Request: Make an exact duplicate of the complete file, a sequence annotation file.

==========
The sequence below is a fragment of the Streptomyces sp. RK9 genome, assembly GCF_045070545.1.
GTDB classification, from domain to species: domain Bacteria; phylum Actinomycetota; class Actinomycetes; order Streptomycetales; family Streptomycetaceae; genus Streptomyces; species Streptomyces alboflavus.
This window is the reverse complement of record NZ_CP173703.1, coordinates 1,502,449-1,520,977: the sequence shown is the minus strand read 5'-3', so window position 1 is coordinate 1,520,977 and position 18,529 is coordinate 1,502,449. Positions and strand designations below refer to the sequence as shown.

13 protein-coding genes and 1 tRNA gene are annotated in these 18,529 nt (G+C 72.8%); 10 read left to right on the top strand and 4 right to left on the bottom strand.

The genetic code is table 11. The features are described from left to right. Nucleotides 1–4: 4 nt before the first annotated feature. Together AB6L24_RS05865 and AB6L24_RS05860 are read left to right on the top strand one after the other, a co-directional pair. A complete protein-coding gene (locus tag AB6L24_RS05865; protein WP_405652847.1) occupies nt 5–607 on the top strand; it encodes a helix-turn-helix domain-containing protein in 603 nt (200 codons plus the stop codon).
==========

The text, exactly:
The sequence below is a fragment of the Streptomyces sp. RK9 genome, assembly GCF_045070545.1.
GTDB classification, from domain to species: domain Bacteria; phylum Actinomycetota; class Actinomycetes; order Streptomycetales; family Streptomycetaceae; genus Streptomyces; species Streptomyces alboflavus.
This window is the reverse complement of record NZ_CP173703.1, coordinates 1,502,449-1,520,977: the sequence shown is the minus strand read 5'-3', so window position 1 is coordinate 1,520,977 and position 18,529 is coordinate 1,502,449. Positions and strand designations below refer to the sequence as shown.

13 protein-coding genes and 1 tRNA gene are annotated in these 18,529 nt (G+C 72.8%); 10 read left to right on the top strand and 4 right to left on the bottom strand.

The genetic code is table 11. The features are described from left to right. Nucleotides 1–4: 4 nt before the first annotated feature. Together AB6L24_RS05865 and AB6L24_RS05860 are read left to right on the top strand one after the other, a co-directional pair. A complete protein-coding gene (locus tag AB6L24_RS05865; protein WP_405652847.1) occupies nt 5–607 on the top strand; it encodes a helix-turn-helix domain-containing protein in 603 nt (200 codons plus the stop codon).